Choosing the area where the Redskins improved the most from coach Mike Shanahan’s 2010 debut to this season is as easy as an extra point: the defensive line.

A year after ranking 31st overall and 26th against the run, Washington finished 13th overall and 18th against the run in 2011.

And where the defensive line accounted for just nine sacks in 2010 – eight by players who didn’t return this season – the unit doubled that total to 18 sacks in 2011.

Or look at it this way: the focus of Washington’s line in 2010 was Albert Haynesworth, the $100 million malcontent who refused to shift from 4-3 defensive tackle to 3-4 nose tackle and wound up being suspended for the final four games before New England coach Bill Belichick finally took him off Shanahan’s hands for a fifth-round draft choice on the eve of training camp in July.

In contrast, the focus of the line in 2011 was Barry Cofield, who leapt at the chance – and Washington’s six-year, $36 million offer in July – to move from defensive tackle with the New York Giants to nose tackle in Redskins coordinator Jim Haslett’s 3-4 defense despite the lack of an off-season program to help him make the adjustment to the self-sacrificing spot.

Cofield opened with six tackles in the upset of his old team, became more comfortable as the season continued and helped the Redskins complete the sweep of the Giants – who’ll play for the NFC title this Sunday — in his return to the Meadowlands in Week 15.

“I’m very happy to be here,” said Cofield, whose career-high nine passes defensed ranked behind only the total of cornerbacks DeAngelo Hall and Josh Wilson and Pro Bowl inside linebacker London Fletcher. “The future is bright for this team. We’re an off-season away from being a great defense. With a great off-season of preparation and a full training camp, I expect to be one of the top nose tackles in the game.”

Shanahan called Cofield “unselfish” and “off the charts” smart. Haslett said an opposing coach predicted that the 27-year-old Cofield will really be a beast once he masters the position because he can rush the passer and run sideline to sideline like few nose tackles.

Cofield had plenty of help up front this season from ends Adam Carriker, a 27-year-old holdover, and Stephen Bowen, a 27-year-old free agent signee from Dallas. Each finished with a career-high in sacks, Carriker with 5.5 and Bowen with six. Kedric Golston, who lost his starting job to Bowen, chipped in with 1.5 before going on injured reserve in November, and rookie nose tackle Chris Neild, a seventh-round draft choice, added two.

Haslett said that the Redskins signed Bowen, usually a backup with the Cowboys, because of his run-stopping ability and that they worked with him successfully on becoming a better pass rusher.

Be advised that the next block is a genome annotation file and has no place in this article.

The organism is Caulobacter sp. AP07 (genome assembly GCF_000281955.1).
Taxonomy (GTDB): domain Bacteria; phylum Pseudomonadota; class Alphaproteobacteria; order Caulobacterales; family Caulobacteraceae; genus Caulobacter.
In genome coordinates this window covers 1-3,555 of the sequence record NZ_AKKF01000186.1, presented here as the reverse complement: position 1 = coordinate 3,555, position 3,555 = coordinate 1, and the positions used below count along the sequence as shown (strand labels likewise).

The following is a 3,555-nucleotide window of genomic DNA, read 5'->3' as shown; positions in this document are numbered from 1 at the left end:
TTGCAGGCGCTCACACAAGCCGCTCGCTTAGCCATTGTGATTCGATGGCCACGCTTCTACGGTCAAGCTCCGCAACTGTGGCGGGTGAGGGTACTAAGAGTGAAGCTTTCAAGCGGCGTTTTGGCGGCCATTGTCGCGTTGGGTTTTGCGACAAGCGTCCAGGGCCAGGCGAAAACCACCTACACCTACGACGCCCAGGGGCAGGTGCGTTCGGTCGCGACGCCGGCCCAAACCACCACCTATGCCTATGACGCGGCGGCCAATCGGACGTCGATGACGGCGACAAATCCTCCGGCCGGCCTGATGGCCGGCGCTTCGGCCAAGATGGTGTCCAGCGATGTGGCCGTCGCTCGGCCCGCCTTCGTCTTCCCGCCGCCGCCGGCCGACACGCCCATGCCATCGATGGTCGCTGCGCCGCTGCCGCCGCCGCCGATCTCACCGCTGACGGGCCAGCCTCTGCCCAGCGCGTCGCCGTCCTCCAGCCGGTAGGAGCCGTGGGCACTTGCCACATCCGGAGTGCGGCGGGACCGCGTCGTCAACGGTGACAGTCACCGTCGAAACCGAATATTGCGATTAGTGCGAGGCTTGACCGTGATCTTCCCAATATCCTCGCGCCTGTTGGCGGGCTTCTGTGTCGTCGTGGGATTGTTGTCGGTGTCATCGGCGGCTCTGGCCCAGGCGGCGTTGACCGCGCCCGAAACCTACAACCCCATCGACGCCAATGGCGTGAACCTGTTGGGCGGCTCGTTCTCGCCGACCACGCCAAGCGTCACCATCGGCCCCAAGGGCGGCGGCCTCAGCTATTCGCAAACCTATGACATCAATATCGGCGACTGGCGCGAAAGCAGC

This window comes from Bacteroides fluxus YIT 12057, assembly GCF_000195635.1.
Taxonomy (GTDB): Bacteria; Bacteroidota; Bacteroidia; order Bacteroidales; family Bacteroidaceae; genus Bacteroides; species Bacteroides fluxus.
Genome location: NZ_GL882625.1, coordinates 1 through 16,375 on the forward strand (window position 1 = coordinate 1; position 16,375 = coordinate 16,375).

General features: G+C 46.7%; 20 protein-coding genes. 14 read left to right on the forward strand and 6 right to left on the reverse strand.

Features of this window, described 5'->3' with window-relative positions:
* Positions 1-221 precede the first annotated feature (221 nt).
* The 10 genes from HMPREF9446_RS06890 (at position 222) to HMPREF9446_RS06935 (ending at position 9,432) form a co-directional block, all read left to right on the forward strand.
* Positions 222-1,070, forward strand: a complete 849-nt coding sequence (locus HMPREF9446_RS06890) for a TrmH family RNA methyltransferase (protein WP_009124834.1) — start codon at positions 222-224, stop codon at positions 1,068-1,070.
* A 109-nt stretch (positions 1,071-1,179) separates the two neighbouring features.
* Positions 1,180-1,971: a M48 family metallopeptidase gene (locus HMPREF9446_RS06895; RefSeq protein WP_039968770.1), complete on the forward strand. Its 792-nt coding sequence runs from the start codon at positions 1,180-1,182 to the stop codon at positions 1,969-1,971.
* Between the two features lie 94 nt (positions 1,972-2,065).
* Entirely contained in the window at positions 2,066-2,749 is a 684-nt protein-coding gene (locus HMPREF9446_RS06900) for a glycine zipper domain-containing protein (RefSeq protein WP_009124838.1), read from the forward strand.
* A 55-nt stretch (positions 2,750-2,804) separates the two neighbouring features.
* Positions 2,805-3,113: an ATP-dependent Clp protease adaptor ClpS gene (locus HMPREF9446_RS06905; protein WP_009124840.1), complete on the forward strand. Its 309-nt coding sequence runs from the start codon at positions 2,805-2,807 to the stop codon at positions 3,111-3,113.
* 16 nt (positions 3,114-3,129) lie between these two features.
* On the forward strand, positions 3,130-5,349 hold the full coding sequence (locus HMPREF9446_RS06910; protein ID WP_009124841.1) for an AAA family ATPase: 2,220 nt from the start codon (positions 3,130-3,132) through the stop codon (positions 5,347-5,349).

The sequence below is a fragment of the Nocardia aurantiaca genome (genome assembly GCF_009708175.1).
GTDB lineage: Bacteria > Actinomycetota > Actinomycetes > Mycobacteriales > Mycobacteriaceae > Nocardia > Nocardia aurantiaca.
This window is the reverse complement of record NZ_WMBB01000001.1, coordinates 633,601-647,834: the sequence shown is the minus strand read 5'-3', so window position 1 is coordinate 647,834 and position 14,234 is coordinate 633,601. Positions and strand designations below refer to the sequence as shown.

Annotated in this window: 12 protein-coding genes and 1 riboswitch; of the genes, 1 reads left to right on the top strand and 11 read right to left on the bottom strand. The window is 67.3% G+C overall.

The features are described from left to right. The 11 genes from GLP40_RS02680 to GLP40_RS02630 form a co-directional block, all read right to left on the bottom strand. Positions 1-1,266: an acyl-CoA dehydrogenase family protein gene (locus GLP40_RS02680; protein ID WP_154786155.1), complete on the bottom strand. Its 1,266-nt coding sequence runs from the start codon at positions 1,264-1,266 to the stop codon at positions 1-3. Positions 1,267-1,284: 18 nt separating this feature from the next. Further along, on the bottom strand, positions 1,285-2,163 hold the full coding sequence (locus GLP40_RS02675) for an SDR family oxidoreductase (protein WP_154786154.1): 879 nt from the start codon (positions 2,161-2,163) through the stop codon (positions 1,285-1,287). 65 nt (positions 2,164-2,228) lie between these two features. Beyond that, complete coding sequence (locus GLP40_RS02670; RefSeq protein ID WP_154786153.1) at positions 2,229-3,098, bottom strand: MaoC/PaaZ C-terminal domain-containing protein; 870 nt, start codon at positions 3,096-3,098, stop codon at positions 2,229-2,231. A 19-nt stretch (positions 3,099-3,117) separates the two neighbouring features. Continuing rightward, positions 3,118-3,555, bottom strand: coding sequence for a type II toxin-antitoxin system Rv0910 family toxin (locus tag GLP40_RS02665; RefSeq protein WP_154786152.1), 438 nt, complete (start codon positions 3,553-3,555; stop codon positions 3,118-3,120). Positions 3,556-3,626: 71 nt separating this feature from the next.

“Outstanding,” Haslett said of Bowen’s Washington debut.

Like Carriker, both newcomers are also great in the locker room, Cofield as the leader of the line, and Bowen for his upbeat attitude during a very tough stretch which began with the loss of one of his premature twin sons and ended with the death of his mother-in-law hours before kickoff against the New York Jets.

“I don’t wish for anybody to through none of the stuff I’ve been through,” said Bowen, who played that day.

Carriker went through missing all of 2009 after shoulder surgery and then being virtually given away by the Rams to the Redskins on the eve of the 2010 draft.

“Hopefully I proved myself to be a little more valuable than that,” said Carriker, who might be supplanted in 2012 by Jarvis Jenkins, the second-round pick who was looking great before tearing an ACL in the third preseason game. “I think I played pretty well this year.”

Haslett, who had coached Carriker in St. Louis, said that he made great strides in his second year in the system. Shanahan said that Carriker is a natural 3-4 end, who played in 2011 like the position was second-nature.

Carriker and Golston can both be free agents in March, but both want to return. If the Redskins re-sign them and with Jenkins primed to make up for his lost rookie year, the line should be even more formidable in 2012.

David Elfin has covered sports since he was a junior at Bethesda-Chevy Chase High School in 1975. He is the Washington representative on the Pro Football Hall of Fame selection committee and is the author of the new book: “Washington Redskins: The Complete Illustrated History.” A pre-game regular on 106.7-The Fan during the 2010 Redskins season, he returned to the station as its blogger in March.


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